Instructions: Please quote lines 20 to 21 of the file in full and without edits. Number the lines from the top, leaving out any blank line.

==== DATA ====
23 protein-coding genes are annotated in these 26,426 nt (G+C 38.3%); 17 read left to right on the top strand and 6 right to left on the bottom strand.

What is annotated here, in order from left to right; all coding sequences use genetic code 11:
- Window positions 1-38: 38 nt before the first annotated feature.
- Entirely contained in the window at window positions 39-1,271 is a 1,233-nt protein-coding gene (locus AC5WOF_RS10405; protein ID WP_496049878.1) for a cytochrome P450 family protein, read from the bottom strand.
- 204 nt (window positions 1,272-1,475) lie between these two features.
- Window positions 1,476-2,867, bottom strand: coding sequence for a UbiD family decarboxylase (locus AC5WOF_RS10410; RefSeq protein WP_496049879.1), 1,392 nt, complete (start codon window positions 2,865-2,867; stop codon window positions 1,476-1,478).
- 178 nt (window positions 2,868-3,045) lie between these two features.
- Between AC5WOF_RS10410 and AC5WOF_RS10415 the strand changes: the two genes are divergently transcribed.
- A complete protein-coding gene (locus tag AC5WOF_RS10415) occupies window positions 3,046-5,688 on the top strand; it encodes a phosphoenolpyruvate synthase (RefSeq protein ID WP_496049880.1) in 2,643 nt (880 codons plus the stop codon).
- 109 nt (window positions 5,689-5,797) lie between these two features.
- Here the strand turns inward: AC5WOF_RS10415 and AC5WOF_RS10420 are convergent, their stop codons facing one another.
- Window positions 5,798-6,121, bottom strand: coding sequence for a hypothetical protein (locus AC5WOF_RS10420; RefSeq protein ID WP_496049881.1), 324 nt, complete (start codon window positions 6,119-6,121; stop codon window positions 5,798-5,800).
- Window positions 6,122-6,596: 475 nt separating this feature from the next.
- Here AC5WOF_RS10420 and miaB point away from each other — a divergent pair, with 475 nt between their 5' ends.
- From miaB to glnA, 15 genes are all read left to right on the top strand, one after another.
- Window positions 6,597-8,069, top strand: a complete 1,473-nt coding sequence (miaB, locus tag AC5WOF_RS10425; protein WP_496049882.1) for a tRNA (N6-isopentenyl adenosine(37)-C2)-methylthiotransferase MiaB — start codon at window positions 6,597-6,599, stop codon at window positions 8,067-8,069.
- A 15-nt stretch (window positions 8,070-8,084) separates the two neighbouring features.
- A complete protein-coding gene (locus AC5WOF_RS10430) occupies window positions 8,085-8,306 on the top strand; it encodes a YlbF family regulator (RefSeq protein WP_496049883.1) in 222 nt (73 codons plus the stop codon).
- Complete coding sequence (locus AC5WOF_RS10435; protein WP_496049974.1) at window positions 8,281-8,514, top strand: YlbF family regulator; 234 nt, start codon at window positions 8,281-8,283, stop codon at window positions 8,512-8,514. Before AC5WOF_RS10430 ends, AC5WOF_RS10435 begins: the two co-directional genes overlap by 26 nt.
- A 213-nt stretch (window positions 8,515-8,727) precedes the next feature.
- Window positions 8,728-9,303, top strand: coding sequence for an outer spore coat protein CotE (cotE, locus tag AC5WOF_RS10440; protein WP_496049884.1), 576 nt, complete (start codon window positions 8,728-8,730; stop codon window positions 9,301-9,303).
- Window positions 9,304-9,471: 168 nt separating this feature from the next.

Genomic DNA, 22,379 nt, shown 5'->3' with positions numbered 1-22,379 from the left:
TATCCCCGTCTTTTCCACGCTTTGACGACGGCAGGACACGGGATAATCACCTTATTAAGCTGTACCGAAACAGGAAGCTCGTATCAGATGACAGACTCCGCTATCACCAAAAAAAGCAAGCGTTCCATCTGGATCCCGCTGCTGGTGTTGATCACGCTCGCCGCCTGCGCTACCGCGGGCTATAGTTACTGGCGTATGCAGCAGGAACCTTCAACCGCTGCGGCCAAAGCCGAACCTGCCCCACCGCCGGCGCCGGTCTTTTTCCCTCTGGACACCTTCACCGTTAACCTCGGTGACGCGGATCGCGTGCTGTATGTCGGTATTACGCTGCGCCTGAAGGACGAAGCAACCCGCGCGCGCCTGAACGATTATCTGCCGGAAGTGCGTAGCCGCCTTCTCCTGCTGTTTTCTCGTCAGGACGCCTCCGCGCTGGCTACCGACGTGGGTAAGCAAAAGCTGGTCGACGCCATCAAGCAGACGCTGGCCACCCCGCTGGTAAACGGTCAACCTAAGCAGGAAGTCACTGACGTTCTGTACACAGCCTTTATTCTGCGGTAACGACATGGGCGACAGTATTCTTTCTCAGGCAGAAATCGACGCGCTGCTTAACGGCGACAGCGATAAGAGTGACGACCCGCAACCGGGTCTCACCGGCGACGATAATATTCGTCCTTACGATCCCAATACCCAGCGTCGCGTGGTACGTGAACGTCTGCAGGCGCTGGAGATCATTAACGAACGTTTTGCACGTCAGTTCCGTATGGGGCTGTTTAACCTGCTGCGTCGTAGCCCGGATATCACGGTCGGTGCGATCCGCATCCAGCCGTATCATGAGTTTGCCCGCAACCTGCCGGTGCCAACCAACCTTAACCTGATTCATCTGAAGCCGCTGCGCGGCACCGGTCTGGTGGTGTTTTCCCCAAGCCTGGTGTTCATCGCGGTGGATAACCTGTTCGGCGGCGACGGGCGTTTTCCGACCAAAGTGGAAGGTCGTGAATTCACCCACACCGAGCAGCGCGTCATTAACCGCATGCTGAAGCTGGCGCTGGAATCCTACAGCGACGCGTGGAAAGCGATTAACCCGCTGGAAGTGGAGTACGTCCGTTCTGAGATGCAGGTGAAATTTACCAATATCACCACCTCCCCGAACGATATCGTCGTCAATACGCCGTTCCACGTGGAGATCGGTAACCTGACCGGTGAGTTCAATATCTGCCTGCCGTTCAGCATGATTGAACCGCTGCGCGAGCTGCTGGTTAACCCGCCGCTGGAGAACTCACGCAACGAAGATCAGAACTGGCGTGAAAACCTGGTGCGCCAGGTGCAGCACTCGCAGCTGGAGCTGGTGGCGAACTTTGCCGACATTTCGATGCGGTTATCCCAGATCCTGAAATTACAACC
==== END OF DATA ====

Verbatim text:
- A 213-nt stretch (window positions 8,515-8,727) precedes the next feature.
- Window positions 8,728-9,303, top strand: coding sequence for an outer spore coat protein CotE (cotE, locus tag AC5WOF_RS10440; protein WP_496049884.1), 576 nt, complete (start codon window positions 8,728-8,730; stop codon window positions 9,301-9,303).